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Contracting Out Agreements

Contracting Out (Prenuptial) Agreements

A comprehensive overview of the Property (Relationships) Act 1976 can be found on the Ministry of Justice’s website.

A little bit of advice…

If we could have a dollar for every time a client has said, “No…I don’t need a contracting out agreement – we are in love and we will last for ever……” Agreed it is a subject no new couple ever wants to have but if you are honestly bringing way more into the relationship – you may have a business, your own house and other assets – and your new partner is just bringing his/her bags….then our advice is to make sure you have a Contracting Out Agreement. Remember, just because you are wanting to contract out of the Act, does not mean you are intending to financially cripple your new partner. It actually gives you both an opportunity to sit down and look at the combined assets you are bringing to the new relationship and deciding for yourselves how they are to be divided. If you don’t, you will be governed by the equal sharing rules in the Act.

There are at least two situations where clients should carefully consider the need for a relationship property agreement.

For more, click on “Read More…” below

The first situation is where you are in the early stages of a relationship and it becomes clear that one or both of you have assets or other property that you wish to continue to treat as your own separate property rather than as shared or relationship property. This sort of arrangement is called a Contracting Out Agreement.

Contracting Out Agreements are often recommended for people who are purchasing or may already own their own home prior to the relationship. They can also be important where one of the parties has a much greater asset base they wish to protect or where an older couple already have children and assets from an earlier relationship they wish to preserve.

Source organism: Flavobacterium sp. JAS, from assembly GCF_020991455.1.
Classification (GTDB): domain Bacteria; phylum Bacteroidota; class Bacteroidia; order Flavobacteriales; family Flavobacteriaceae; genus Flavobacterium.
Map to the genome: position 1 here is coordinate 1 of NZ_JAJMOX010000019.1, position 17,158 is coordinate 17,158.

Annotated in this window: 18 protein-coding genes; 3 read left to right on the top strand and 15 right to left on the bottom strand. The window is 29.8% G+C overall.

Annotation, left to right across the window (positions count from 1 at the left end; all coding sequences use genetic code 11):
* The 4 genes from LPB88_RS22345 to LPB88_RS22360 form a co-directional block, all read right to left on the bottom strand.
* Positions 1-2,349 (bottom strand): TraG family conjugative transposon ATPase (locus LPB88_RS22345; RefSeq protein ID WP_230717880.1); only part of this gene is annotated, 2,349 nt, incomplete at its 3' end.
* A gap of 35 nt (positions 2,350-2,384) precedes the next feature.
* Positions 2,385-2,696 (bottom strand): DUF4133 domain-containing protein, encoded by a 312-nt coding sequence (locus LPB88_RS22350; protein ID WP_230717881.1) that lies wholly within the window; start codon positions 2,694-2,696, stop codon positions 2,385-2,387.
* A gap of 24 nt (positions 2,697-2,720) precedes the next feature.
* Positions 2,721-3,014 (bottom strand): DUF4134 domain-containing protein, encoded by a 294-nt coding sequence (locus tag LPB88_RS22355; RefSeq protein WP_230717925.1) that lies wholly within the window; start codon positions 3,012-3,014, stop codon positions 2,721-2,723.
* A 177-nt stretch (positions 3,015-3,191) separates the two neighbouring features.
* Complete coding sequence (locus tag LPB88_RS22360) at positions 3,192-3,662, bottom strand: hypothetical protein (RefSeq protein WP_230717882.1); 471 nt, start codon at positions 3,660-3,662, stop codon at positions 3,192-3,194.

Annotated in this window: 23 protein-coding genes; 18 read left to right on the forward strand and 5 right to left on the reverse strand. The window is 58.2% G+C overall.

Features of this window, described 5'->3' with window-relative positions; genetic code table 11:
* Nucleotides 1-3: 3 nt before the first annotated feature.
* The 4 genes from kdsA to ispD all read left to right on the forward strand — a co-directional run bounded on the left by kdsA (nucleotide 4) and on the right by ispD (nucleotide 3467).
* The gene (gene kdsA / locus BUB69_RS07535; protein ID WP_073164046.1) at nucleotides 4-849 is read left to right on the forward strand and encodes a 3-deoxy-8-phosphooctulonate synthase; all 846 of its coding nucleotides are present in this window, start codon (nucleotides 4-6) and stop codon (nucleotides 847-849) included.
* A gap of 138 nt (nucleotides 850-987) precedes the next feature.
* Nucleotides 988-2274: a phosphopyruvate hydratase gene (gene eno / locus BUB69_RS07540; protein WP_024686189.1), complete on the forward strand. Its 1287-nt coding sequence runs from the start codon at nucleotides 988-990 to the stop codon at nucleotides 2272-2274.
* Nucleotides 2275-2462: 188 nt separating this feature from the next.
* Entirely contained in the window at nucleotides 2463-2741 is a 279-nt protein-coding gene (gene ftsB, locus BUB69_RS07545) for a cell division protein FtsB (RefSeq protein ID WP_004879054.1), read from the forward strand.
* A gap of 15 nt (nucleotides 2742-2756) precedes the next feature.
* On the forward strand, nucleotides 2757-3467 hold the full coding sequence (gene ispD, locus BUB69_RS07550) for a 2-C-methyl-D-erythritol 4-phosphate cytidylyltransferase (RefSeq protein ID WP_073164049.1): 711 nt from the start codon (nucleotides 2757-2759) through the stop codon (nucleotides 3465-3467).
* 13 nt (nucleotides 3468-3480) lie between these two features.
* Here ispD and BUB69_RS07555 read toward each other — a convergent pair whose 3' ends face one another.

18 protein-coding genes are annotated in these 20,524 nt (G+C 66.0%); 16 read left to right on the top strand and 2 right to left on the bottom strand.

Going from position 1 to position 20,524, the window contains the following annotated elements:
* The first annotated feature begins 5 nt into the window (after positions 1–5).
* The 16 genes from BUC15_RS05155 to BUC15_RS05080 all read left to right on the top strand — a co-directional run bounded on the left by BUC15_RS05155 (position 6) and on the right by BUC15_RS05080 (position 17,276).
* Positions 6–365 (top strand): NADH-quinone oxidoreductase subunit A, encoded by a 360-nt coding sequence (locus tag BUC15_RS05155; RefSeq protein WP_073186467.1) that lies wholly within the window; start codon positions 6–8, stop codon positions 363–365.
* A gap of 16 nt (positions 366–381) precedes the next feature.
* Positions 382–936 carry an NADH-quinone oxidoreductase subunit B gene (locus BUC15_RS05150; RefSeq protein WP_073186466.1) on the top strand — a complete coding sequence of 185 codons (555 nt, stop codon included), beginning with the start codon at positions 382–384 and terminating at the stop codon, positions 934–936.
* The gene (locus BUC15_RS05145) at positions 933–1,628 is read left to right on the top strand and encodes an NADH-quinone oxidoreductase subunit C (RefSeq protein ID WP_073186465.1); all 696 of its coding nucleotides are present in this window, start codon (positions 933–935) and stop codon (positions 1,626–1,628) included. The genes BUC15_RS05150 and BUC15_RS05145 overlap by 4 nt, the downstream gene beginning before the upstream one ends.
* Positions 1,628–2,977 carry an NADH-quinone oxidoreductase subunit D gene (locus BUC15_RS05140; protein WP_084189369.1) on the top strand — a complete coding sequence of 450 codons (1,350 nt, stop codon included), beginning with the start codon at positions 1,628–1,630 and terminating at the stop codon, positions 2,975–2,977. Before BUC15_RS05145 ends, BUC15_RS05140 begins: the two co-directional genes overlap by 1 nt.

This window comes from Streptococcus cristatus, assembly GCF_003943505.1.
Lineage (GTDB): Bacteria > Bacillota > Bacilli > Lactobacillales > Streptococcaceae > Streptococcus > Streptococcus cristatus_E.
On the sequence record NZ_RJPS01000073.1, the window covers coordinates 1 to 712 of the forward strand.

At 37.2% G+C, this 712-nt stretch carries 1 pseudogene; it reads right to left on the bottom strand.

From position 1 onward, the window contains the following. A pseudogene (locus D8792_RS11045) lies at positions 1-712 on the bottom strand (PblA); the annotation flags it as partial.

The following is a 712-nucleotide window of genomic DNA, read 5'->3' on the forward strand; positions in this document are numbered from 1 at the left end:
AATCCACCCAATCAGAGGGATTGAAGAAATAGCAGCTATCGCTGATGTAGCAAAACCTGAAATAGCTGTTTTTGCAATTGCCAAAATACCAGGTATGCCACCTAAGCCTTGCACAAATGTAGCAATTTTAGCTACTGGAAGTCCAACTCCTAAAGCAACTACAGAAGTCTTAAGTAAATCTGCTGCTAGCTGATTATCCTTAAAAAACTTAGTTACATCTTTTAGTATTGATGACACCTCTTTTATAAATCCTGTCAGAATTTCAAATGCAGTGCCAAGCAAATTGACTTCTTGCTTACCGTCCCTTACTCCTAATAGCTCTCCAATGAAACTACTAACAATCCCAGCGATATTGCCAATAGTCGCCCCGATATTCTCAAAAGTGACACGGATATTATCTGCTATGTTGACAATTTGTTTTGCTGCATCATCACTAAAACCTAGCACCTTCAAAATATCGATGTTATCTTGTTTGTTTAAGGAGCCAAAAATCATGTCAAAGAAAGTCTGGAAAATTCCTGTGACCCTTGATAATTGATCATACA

The second situation where you may need an agreement is where you are in the process of separation. This is called a Property Separation Agreement.

The purpose of the agreement is to make sure that if you divide the assets, property and debt from your relationship, then both parties are secure in the knowledge that the division and any distribution of cash and assets cannot later be revisited by the other party. This can be particularly important where one of you is paying out the other’s share in the family home or business and you want to have some security in knowing that you (or your estate) cannot be subjected to a claim by your former spouse/partner (or their estate) to a greater share in that asset.

If you are unsure whether you might need a relationship property agreement or you wish to get some advice on how and when this kind of agreement could be helpful for asset planning or estate planning, then please contact one of our specialists below.


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New Zealand

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